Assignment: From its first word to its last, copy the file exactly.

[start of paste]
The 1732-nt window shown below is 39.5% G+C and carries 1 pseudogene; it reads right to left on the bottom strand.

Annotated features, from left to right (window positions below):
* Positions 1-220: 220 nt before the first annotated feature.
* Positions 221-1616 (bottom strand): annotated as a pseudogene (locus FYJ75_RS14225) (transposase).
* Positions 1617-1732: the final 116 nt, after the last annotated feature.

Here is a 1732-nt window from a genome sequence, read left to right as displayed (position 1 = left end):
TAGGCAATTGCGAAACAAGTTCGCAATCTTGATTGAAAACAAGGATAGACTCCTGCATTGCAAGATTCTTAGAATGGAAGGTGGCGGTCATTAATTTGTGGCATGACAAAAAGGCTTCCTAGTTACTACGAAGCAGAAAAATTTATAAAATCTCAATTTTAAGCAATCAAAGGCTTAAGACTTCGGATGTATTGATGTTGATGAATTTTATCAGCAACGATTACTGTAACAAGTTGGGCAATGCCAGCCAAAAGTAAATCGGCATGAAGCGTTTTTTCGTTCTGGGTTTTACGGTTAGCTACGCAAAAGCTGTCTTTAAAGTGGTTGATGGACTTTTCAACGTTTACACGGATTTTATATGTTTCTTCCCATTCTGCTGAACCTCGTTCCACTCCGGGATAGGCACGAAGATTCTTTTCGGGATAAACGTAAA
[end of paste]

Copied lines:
The 1732-nt window shown below is 39.5% G+C and carries 1 pseudogene; it reads right to left on the bottom strand.

Annotated features, from left to right (window positions below):
* Positions 1-220: 220 nt before the first annotated feature.
* Positions 221-1616 (bottom strand): annotated as a pseudogene (locus FYJ75_RS14225) (transposase).
* Positions 1617-1732: the final 116 nt, after the last annotated feature.

Here is a 1732-nt window from a genome sequence, read left to right as displayed (position 1 = left end):
TAGGCAATTGCGAAACAAGTTCGCAATCTTGATTGAAAACAAGGATAGACTCCTGCATTGCAAGATTCTTAGAATGGAAGGTGGCGGTCATTAATTTGTGGCATGACAAAAAGGCTTCCTAGTTACTACGAAGCAGAAAAATTTATAAAATCTCAATTTTAAGCAATCAAAGGCTTAAGACTTCGGATGTATTGATGTTGATGAATTTTATCAGCAACGATTACTGTAACAAGTTGGGCAATGCCAGCCAAAAGTAAATCGGCATGAAGCGTTTTTTCGTTCTGGGTTTTACGGTTAGCTACGCAAAAGCTGTCTTTAAAGTGGTTGATGGACTTTTCAACGTTTACACGGATTTTATATGTTTCTTCCCATTCTGCTGAACCTCGTTCCACTCCGGGATAGGCACGAAGATTCTTTTCGGGATAAACGTAAA